Did you hear? Lien Ta and Chef Jonathan Whitener, the former Animal chef de cuisine, are opening a restaurant. Woo! Here’s Looking at You is slated to debut later this spring in the former Whiz space in Koreatown. Los Angeles is in for a real treat.
In anticipation of their grand opening, Lien and Jonathan popped up at Chinatown’s Unit 120 back in January to give a sneak peek of their Japanese-Mexi-Cali concept. Priced at $75 per person, the family-style supper included three starters, two mains, and two desserts.
Dinner started with a cocktail—a cupful of the chef’s signature Mai Tai from the community punch bowl.
The trio of starters was quick to arrive. Pristine cuts of hamachi were given the Vietnamese treatment with tamarind, rau ram (Vietnamese coriander), palm sugar, and hibiscus onion. Continue reading ‘Here’s Looking at You at Unit 120 – Los Angeles (Chinatown)’
The original Little Sister in Manhattan Beach has always piqued my interest, but I never got around to dining there because: Bacon Cheddar Buttermilk Biscuits. You know how it goes. It took a shiny new Downtown outlet, as well as the initiative of a few colleagues, for me to finally make my way here. And let me tell you, it was well worth the wait.
Here at this newish and very bustling spot, Chef Tin Vuong cooks up solid Vietnamese and Asian-inspired fare. Drawing from family recipes and his San Gabriel Valley roots, Chef Vuong’s creations are beautifully composed, boldly flavored, and straight-up tasty.
To start, our party ordered one of every item under the “Introductions” section of the menu. First up was the house-made sesame sourdough baguette with Echire AOC butter and sea salt ($5).
Continue reading ‘Little Sister – Los Angeles (Downtown)’
The arrival of Pok Pok Phat Thai was a mixed bag for me. As a Thai food lover, I was thrilled to have superb regional noodles available a stone’s throw from home. The only downside was that the restaurant took the space formerly occupied by Hoan Kiem, a Northern Vietnamese spot that served terrific banh cuon and pho ga. Alas, that’s how the cookie crumbles sometimes.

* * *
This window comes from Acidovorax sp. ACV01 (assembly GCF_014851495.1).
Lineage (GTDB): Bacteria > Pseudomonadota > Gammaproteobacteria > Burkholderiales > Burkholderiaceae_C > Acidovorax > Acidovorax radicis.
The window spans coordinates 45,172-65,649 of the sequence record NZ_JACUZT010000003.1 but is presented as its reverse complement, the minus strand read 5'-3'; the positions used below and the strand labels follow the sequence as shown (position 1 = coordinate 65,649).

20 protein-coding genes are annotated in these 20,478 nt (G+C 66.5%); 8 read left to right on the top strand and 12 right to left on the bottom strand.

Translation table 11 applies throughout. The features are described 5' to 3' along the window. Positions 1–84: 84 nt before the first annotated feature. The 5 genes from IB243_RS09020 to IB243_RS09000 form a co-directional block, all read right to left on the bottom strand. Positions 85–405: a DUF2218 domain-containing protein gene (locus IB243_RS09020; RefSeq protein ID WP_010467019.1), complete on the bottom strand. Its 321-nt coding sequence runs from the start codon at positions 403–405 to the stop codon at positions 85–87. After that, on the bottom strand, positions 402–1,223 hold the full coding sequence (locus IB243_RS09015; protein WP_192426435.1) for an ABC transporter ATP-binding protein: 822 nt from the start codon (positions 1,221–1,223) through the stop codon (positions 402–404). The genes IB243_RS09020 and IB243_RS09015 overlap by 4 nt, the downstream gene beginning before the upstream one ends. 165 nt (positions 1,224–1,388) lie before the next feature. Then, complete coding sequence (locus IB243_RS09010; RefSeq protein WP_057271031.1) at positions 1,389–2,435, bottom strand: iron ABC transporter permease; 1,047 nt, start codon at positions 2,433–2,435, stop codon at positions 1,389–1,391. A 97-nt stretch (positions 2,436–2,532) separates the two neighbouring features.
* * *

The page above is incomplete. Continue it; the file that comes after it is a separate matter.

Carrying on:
Phat Thai is the first of two Pok Pok concepts that Chef Andy Ricker is bringing to L.A. His full-service Pok Pok, which I was a fan of when I visited it in Portland, should be arriving before year’s end.
Phat Thai’s menu is succinct, and service is efficient. After ordering at the counter and grabbing a seat at the communal picnic table out front, we received our food within five minutes or so. Fast service makes for happy parents, always.
I had heard (and read) that careful application of condiments is key to a great Pok Pok experience. Otherwise, the food can taste bland. This cart full of fish sauce, sugar, and vinegar was on hand to season our dishes to taste. The chili-spiked fish sauce and fresh lime juice were essential for Pok Pok perfection for The Astronomer and me.
Continue reading ‘Pok Pok Phat Thai – Los Angeles (Chinatown)’
I had the pleasure of dining with my mom at Q Sushi a few Fridays ago. She’s been taking care of June while The Astronomer and I are bringing home the bacon, so this meal was a small token of our gratitude. Bà Ngoại is the best!
Chef Hiroyuki Naruke, who ran a six-seat sushi bar in Tokyo’s Roppongi district prior to relocating to Los Angeles, serves a hyper-traditional, omakase-only sushi experience at Q. I am a total purist when it comes to sushi, so I knew that Q and I would get along swimmingly from the start.
Priced at $165 per person, the omakase typically begins with a slew of tsumami (small appetizers), followed by a perfectly orchestrated parade of sashimi and nigiri sushi courses. All in all, it’s a 2.5 hour feast comprised of 20 or so courses that passes by much too quickly.
Taking care of Mom and me this evening was Chef Rui. He seemed a bit chattier than Chef Hiro, which was a good thing, because I had plenty of questions up my sleeve (per usual).
Continue reading ‘Q Sushi – Los Angeles (Downtown)’